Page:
This is the sixth installment in an ongoing series that explores drag culture and the nightlife scene in Brooklyn, N.Y. Over the past several years, following the large-scale exodus of artists across the East River and into northern Brooklyn, those engaged in drag culture in this outer borough have created a new, queer world entirely their own. Accompanied by a larger movement to understand drag culture outside of the pageant circuit, many individuals engaged in the drag community in this borough approach drag culture through a nontraditional lens of “alternative” drag or performance art, enabled largely by the malleable and queer nature of this part of New York. Visit HuffPost Gay Voices regularly to learn not only about the individuals involved in Brooklyn’s drag community, but more about the culture of the community itself.
The Huffington Post: How did you get your start in the drag world?
When I was 18 years old I saw my first drag show in San Antonio, Texas — the fiercest Latinas in the South! Since then I knew I wanted to be a drag queen and I later moved to Austin where I threw my first drag/fashion show, performing “Umbrella” by Rihanna. After that, I moved to NYC to start a new life, not even thinking of doing drag yet. Then Colin Self ask me to perform for his party Clump… so I did! My first number was Selena — giving Brooklyn a little Texas flavor. Now I’m a full-time drag queen!
How would you characterize the kind of drag that you do?
Punk rock mexican pretty girl.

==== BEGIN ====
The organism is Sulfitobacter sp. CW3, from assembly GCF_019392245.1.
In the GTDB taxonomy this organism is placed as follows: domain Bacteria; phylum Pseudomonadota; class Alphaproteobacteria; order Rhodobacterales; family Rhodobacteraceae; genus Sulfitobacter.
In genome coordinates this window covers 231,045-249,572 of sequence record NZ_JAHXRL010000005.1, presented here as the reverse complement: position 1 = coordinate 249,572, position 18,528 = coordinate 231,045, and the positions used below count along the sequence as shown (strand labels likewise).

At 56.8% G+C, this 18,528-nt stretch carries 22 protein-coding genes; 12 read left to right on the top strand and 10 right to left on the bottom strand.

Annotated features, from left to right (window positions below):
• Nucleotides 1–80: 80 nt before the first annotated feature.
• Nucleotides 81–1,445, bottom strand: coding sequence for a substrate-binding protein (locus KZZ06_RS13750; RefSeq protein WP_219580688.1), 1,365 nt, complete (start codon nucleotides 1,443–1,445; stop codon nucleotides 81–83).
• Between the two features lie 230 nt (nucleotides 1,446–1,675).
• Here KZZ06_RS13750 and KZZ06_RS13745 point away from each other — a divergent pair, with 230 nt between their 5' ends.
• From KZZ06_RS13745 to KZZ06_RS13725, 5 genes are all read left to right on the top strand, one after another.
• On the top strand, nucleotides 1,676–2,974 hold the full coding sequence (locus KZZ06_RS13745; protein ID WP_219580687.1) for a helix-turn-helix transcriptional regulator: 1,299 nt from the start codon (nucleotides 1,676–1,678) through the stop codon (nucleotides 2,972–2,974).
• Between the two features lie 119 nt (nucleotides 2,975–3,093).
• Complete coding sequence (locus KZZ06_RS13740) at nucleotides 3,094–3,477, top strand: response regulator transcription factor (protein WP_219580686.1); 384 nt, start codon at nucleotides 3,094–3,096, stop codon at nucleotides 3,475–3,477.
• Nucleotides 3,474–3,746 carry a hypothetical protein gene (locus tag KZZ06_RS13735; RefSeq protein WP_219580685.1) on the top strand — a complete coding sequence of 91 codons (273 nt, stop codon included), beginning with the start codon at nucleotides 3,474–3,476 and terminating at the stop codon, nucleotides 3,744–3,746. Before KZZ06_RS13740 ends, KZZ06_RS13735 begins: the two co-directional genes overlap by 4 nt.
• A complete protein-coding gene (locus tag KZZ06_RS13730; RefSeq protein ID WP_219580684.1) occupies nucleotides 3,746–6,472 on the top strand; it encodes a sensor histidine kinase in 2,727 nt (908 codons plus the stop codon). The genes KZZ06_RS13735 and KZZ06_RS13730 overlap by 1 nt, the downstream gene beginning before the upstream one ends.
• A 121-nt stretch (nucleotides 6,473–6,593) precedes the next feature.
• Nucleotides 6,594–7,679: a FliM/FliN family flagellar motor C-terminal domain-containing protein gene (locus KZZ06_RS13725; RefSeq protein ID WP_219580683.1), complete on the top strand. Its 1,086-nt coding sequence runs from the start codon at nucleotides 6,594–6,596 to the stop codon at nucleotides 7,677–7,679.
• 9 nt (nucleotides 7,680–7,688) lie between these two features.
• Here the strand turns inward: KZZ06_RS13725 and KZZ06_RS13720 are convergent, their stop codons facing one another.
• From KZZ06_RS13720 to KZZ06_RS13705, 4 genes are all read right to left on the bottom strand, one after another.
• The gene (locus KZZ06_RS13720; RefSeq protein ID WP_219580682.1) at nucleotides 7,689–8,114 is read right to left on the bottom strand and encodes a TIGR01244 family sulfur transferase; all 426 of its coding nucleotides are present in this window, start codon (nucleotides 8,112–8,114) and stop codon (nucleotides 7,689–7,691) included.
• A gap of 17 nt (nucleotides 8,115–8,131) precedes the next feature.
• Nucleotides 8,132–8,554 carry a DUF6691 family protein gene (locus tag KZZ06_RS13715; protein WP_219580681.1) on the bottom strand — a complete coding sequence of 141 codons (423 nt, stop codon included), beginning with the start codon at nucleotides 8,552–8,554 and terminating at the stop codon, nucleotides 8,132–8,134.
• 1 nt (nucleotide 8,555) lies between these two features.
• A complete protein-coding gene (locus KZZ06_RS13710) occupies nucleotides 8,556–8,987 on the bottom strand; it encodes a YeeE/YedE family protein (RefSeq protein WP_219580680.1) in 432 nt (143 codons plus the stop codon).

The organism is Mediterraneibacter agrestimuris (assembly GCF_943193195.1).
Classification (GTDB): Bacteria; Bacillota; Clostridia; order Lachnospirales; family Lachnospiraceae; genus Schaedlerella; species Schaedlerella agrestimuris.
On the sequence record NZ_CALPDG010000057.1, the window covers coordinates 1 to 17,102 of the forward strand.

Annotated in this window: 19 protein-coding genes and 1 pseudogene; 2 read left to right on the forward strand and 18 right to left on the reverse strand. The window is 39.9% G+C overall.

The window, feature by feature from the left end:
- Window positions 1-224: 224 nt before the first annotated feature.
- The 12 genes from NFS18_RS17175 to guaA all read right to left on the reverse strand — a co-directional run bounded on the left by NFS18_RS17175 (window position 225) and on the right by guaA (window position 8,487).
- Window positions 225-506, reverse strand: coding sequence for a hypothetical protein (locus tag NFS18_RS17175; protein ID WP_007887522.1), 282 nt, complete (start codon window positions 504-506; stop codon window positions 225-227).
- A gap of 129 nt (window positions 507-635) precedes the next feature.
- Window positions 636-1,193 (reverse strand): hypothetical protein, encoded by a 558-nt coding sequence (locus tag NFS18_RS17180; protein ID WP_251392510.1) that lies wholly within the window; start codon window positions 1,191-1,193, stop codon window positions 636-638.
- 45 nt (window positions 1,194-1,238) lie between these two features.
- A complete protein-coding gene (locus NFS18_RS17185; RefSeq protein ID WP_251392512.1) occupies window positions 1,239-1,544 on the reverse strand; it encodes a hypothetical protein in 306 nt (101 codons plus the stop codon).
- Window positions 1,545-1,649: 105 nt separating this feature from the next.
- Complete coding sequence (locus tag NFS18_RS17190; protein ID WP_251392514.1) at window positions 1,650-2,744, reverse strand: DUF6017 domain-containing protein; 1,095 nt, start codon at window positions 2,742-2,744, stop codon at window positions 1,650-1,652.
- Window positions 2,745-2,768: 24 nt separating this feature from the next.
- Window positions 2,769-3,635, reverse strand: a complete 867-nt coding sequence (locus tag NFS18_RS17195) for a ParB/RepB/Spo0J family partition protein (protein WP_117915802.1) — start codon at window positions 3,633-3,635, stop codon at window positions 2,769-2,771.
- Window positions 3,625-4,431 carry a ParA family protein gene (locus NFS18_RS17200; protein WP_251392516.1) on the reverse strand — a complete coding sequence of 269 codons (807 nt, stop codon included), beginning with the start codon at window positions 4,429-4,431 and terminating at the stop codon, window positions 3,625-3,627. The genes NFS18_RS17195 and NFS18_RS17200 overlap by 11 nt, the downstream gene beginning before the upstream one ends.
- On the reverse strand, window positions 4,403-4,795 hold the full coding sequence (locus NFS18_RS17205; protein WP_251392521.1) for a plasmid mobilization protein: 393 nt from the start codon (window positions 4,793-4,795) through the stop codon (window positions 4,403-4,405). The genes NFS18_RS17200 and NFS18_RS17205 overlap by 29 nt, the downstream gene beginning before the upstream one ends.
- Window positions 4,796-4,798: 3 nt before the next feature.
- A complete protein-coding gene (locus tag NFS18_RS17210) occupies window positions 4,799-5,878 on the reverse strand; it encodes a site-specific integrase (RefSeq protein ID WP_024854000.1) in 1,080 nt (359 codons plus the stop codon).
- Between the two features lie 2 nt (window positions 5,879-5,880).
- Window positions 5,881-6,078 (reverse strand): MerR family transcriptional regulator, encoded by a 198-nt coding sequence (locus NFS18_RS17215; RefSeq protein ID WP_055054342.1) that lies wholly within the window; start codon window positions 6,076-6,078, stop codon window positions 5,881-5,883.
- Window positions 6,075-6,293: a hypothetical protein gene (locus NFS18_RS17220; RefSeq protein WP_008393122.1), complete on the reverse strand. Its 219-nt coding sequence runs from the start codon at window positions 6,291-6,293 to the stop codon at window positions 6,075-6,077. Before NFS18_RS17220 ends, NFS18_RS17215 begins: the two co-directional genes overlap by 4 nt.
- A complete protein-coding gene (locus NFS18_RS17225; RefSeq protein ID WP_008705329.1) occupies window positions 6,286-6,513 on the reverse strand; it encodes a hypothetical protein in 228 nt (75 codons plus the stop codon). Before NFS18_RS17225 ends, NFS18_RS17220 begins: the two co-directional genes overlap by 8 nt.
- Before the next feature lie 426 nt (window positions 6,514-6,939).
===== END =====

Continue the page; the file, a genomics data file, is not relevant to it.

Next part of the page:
Describe the drag scene and community in Brooklyn — how is it different from drag culture elsewhere?
The drag scene in Brooklyn is evil and it’s full of crazy witches! Brooklyn drag is a freak show. Beware! Enter with caution!
You are one of the co-founders of Bushwig alongside fellow queen Babes Trust — why did you decide to start this drag festival?
One day I was wig shopping in Bushwick. This was at the peak of the drag explosion where everyone was becoming a drag queen and the streets of Bushwick were full of glitter. I thought to myself, Oh my God — I need to start a festival called Bushwig! I was originally going to call it Bushwitch Fest, because, you know, we’re all witches deep down inside. But Bushwig seemed to just fit — it was definitely inspired by RuPaul and Lady Bunny’s Wigstock.
(The interview with Horrorchata continues after the slideshow.)
What was your goal with Bushwig?
My goal was to give back to the community. I am so blessed with the outcome. Never in a thousand years would I have thought I’d be part of a huge drag movement. We are the future.
How does Brooklyn as a community shape and construct drag culture?
We have Bath Salts, Clump, Razor 5,000, DRAGnet, Bottoms Up, Dizzyland, Spectrum — and these are just a few of our parties. Brooklyn is like a family. We all help each other out in any way we can, from performing to promoting, and sometimes just showing up and supporting! Celebrate life.
What does it mean to you to be a drag queen or a drag performer?
It gives me an outlet to express myself in many different ways. Dancing and performing for people is a huge passion of mine and drag allows me to do all of those things in one. I love to make people laugh and scream at the same time.
Why do you go by Horrorchata?
My name was given to me by my Drag Mother Holden Bucy because I’m a little scary and all Latina — and I love the Mexican drink horchata.
Where can you be found throughout the week?
Once a month at One Last Shag at my party “Be Cute.” It’s the first Saturday of every month. You can also catch me on Tuesdays at TNT for “I F*$#ed Bingo” with my sister Merrie Cherry. You can also find Horrorchata hosting the next season of “RuPaul’s Drag Race” on Monday nights starting in January at Macri Park with Babes Trust.
Missed the previously featured drag performers and installments in this series? Check out the slideshow below.
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